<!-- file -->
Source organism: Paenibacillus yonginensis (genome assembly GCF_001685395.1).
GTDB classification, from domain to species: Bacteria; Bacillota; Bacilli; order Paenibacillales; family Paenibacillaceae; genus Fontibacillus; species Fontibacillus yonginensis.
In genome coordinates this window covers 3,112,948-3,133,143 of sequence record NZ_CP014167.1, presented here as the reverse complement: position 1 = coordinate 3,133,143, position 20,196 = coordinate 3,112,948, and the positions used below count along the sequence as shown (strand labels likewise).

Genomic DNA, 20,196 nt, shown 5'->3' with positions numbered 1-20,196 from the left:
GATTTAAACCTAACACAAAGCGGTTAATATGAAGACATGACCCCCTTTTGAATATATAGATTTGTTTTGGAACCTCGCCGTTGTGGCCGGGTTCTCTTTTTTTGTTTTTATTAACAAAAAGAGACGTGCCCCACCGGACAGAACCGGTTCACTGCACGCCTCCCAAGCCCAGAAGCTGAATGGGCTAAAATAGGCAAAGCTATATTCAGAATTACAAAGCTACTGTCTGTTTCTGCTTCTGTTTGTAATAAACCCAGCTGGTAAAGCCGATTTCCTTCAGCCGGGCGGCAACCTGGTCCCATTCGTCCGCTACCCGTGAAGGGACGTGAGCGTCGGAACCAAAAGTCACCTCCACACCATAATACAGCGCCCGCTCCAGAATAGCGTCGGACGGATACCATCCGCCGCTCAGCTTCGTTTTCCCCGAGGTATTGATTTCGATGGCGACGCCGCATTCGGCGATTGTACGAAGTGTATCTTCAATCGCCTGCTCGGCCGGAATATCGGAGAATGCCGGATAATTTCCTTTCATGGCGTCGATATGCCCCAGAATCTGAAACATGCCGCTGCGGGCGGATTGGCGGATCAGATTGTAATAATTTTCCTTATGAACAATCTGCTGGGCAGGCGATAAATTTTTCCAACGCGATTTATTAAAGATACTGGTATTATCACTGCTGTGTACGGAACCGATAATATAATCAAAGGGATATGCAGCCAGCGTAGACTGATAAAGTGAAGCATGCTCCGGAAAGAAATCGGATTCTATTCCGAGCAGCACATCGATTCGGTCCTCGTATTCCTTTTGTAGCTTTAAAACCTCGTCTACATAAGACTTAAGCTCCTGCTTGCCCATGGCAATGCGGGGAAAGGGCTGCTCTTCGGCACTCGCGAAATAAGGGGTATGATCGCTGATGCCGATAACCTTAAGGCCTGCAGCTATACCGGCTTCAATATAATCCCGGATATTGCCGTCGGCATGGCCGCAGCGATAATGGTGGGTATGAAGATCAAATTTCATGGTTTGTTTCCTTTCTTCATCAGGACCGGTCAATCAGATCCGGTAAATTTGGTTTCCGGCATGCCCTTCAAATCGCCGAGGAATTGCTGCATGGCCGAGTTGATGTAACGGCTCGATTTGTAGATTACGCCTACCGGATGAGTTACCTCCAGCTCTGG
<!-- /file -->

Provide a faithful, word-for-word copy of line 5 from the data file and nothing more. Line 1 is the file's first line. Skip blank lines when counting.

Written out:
GATTTAAACCTAACACAAAGCGGTTAATATGAAGACATGACCCCCTTTTGAATATATAGATTTGTTTTGGAACCTCGCCGTTGTGGCCGGGTTCTCTTTTTTTGTTTTTATTAACAAAAAGAGACGTGCCCCACCGGACAGAACCGGTTCACTGCACGCCTCCCAAGCCCAGAAGCTGAATGGGCTAAAATAGGCAAAGCTATATTCAGAATTACAAAGCTACTGTCTGTTTCTGCTTCTGTTTGTAATAAACCCAGCTGGTAAAGCCGATTTCCTTCAGCCGGGCGGCAACCTGGTCCCATTCGTCCGCTACCCGTGAAGGGACGTGAGCGTCGGAACCAAAAGTCACCTCCACACCATAATACAGCGCCCGCTCCAGAATAGCGTCGGACGGATACCATCCGCCGCTCAGCTTCGTTTTCCCCGAGGTATTGATTTCGATGGCGACGCCGCATTCGGCGATTGTACGAAGTGTATCTTCAATCGCCTGCTCGGCCGGAATATCGGAGAATGCCGGATAATTTCCTTTCATGGCGTCGATATGCCCCAGAATCTGAAACATGCCGCTGCGGGCGGATTGGCGGATCAGATTGTAATAATTTTCCTTATGAACAATCTGCTGGGCAGGCGATAAATTTTTCCAACGCGATTTATTAAAGATACTGGTATTATCACTGCTGTGTACGGAACCGATAATATAATCAAAGGGATATGCAGCCAGCGTAGACTGATAAAGTGAAGCATGCTCCGGAAAGAAATCGGATTCTATTCCGAGCAGCACATCGATTCGGTCCTCGTATTCCTTTTGTAGCTTTAAAACCTCGTCTACATAAGACTTAAGCTCCTGCTTGCCCATGGCAATGCGGGGAAAGGGCTGCTCTTCGGCACTCGCGAAATAAGGGGTATGATCGCTGATGCCGATAACCTTAAGGCCTGCAGCTATACCGGCTTCAATATAATCCCGGATATTGCCGTCGGCATGGCCGCAGCGATAATGGTGGGTATGAAGATCAAATTTCATGGTTTGTTTCCTTTCTTCATCAGGACCGGTCAATCAGATCCGGTAAATTTGGTTTCCGGCATGCCCTTCAAATCGCCGAGGAATTGCTGCATGGCCGAGTTGATGTAACGGCTCGATTTGTAGATTACGCCTACCGGATGAGTTACCTCCAGCTCTGG